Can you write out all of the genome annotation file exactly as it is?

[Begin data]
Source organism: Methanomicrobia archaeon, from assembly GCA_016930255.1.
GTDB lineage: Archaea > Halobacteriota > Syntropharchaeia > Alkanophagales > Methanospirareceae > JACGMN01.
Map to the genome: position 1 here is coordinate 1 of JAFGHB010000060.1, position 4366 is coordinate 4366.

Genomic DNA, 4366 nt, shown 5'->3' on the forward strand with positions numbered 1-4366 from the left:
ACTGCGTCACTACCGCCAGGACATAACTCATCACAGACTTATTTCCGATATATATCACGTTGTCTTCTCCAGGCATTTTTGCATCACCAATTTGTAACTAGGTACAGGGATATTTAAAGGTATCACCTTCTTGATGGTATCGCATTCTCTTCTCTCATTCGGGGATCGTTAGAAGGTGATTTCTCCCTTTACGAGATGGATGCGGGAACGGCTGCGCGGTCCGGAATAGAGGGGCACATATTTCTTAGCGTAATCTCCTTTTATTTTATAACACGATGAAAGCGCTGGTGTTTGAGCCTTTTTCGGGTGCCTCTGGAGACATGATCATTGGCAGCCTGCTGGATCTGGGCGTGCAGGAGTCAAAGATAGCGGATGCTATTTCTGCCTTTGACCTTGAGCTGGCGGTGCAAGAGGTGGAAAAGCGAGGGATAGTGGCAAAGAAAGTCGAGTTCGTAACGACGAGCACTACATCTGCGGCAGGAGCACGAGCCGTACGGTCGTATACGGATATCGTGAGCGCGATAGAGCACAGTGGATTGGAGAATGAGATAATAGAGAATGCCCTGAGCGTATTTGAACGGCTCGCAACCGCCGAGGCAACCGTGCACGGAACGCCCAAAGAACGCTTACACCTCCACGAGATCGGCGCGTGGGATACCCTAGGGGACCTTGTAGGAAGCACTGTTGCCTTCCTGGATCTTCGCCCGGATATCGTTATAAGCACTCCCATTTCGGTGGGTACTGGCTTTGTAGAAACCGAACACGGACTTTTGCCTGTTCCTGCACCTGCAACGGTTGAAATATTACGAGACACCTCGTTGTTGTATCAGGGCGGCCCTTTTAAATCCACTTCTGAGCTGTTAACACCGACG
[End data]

Source organism: Methanomicrobia archaeon, from assembly GCA_016930255.1.
GTDB lineage: Archaea > Halobacteriota > Syntropharchaeia > Alkanophagales > Methanospirareceae > JACGMN01.
Map to the genome: position 1 here is coordinate 1 of JAFGHB010000060.1, position 4366 is coordinate 4366.

Genomic DNA, 4366 nt, shown 5'->3' on the forward strand with positions numbered 1-4366 from the left:
ACTGCGTCACTACCGCCAGGACATAACTCATCACAGACTTATTTCCGATATATATCACGTTGTCTTCTCCAGGCATTTTTGCATCACCAATTTGTAACTAGGTACAGGGATATTTAAAGGTATCACCTTCTTGATGGTATCGCATTCTCTTCTCTCATTCGGGGATCGTTAGAAGGTGATTTCTCCCTTTACGAGATGGATGCGGGAACGGCTGCGCGGTCCGGAATAGAGGGGCACATATTTCTTAGCGTAATCTCCTTTTATTTTATAACACGATGAAAGCGCTGGTGTTTGAGCCTTTTTCGGGTGCCTCTGGAGACATGATCATTGGCAGCCTGCTGGATCTGGGCGTGCAGGAGTCAAAGATAGCGGATGCTATTTCTGCCTTTGACCTTGAGCTGGCGGTGCAAGAGGTGGAAAAGCGAGGGATAGTGGCAAAGAAAGTCGAGTTCGTAACGACGAGCACTACATCTGCGGCAGGAGCACGAGCCGTACGGTCGTATACGGATATCGTGAGCGCGATAGAGCACAGTGGATTGGAGAATGAGATAATAGAGAATGCCCTGAGCGTATTTGAACGGCTCGCAACCGCCGAGGCAACCGTGCACGGAACGCCCAAAGAACGCTTACACCTCCACGAGATCGGCGCGTGGGATACCCTAGGGGACCTTGTAGGAAGCACTGTTGCCTTCCTGGATCTTCGCCCGGATATCGTTATAAGCACTCCCATTTCGGTGGGTACTGGCTTTGTAGAAACCGAACACGGACTTTTGCCTGTTCCTGCACCTGCAACGGTTGAAATATTACGAGACACCTCGTTGTTGTATCAGGGCGGCCCTTTTAAATCCACTTCTGAGCTGTTAACACCGACG